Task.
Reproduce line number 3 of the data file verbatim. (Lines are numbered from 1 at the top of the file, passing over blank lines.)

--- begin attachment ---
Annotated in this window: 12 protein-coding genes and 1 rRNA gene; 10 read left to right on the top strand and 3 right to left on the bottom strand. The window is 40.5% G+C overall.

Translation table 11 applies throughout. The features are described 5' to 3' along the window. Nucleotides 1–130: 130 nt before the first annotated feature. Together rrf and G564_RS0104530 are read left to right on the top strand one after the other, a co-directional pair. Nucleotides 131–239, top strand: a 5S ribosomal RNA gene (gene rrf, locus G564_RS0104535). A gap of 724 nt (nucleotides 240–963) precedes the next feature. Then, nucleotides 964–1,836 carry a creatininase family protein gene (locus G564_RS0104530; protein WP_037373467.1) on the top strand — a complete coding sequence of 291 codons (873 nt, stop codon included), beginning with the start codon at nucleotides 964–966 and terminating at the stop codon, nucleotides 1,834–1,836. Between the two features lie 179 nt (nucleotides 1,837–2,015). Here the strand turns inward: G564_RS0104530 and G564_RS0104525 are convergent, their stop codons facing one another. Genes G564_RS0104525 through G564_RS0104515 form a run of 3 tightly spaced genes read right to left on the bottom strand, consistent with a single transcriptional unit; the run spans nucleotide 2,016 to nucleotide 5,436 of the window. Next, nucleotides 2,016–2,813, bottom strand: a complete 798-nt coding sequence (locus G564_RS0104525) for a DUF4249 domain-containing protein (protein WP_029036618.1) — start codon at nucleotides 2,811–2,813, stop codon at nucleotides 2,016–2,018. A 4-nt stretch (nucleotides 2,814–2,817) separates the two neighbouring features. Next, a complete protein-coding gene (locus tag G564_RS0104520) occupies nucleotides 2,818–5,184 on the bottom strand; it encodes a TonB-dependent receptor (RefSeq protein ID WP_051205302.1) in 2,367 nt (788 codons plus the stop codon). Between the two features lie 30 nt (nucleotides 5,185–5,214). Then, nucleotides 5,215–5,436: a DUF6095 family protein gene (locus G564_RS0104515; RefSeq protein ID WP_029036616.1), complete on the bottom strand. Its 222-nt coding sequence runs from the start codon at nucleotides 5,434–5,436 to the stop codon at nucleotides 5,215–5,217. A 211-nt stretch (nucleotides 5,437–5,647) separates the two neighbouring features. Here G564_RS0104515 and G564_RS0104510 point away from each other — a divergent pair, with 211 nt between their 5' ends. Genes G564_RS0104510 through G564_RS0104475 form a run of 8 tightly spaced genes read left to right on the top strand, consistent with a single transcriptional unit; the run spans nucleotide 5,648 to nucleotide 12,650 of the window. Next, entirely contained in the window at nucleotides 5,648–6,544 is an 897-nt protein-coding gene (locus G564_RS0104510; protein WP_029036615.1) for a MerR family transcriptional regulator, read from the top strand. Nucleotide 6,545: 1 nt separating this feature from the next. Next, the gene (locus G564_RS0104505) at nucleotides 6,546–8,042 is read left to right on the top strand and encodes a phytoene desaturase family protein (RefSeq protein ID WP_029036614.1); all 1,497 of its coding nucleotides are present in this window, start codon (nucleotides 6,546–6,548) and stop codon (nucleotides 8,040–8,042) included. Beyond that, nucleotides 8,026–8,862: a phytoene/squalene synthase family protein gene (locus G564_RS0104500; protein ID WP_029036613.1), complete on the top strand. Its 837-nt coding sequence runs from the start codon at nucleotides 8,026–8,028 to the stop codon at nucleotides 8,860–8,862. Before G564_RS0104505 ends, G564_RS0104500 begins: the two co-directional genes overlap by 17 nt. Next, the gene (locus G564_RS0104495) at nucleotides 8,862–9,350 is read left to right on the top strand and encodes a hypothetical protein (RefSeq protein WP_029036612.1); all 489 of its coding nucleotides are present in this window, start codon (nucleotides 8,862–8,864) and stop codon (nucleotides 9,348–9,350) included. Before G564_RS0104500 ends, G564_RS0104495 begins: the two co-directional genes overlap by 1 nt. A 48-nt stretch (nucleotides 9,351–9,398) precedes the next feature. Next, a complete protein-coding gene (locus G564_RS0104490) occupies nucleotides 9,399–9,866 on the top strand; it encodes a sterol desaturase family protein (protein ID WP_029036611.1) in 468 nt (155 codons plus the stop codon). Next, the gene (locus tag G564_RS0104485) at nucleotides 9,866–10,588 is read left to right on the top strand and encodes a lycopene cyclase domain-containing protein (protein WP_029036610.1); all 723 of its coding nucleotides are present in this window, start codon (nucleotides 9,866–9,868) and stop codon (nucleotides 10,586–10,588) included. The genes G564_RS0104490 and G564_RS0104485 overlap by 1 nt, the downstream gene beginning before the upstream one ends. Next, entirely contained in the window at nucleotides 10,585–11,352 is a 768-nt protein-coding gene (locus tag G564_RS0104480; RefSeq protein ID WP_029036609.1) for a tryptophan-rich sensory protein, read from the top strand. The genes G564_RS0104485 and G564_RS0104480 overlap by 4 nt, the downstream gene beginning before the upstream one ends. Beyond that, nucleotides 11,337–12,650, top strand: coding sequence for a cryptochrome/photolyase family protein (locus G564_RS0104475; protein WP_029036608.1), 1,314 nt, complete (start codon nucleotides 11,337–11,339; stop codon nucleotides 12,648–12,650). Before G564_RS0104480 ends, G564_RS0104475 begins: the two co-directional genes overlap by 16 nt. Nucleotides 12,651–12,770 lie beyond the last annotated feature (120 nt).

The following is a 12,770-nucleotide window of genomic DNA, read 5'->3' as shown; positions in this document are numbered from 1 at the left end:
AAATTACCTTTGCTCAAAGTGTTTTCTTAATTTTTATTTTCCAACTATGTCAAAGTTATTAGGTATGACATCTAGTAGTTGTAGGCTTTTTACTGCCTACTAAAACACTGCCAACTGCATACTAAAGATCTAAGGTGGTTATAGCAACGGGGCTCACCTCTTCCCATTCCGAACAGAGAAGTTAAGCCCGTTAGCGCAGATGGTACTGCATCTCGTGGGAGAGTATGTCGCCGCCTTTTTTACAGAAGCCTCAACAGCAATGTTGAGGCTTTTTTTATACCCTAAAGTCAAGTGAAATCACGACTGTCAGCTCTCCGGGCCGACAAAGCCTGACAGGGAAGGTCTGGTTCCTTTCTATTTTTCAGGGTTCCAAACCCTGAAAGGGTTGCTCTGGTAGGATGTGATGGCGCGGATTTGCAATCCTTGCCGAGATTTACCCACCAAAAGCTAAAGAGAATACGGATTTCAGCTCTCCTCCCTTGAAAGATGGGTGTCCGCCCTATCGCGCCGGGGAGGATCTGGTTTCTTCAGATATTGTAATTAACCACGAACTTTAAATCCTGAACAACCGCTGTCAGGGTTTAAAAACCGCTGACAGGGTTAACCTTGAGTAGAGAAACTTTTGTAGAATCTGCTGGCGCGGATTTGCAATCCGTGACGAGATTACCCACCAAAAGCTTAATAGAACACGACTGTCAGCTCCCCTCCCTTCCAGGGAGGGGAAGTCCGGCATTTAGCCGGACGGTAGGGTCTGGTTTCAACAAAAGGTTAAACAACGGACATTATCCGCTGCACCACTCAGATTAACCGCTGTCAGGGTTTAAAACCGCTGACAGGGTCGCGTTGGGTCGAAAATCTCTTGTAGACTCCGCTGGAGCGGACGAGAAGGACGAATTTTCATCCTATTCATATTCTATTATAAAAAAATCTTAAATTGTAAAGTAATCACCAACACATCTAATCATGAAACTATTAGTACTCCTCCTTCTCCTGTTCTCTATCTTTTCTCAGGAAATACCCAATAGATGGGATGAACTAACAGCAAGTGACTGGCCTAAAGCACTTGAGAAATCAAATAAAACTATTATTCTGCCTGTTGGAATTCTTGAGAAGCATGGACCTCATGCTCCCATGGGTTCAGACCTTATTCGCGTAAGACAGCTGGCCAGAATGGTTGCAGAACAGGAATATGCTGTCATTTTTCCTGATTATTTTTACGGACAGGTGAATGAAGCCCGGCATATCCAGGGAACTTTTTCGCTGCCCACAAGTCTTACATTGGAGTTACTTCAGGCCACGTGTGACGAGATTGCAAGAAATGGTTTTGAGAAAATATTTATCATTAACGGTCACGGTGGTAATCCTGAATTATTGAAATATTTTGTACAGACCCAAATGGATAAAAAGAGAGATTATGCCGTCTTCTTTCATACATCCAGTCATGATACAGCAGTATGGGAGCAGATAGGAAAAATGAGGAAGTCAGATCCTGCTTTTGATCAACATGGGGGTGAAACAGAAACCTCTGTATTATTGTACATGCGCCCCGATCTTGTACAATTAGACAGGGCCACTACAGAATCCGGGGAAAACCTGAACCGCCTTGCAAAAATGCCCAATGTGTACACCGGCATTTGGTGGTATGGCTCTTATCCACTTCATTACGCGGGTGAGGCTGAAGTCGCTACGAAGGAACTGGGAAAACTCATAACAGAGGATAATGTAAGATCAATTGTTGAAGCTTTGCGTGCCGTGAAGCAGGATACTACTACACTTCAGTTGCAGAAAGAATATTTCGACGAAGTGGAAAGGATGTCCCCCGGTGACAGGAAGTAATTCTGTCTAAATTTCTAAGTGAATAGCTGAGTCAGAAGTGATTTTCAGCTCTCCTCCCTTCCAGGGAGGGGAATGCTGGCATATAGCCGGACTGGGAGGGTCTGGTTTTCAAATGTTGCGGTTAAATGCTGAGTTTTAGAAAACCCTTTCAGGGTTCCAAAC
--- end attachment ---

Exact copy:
The following is a 12,770-nucleotide window of genomic DNA, read 5'->3' as shown; positions in this document are numbered from 1 at the left end: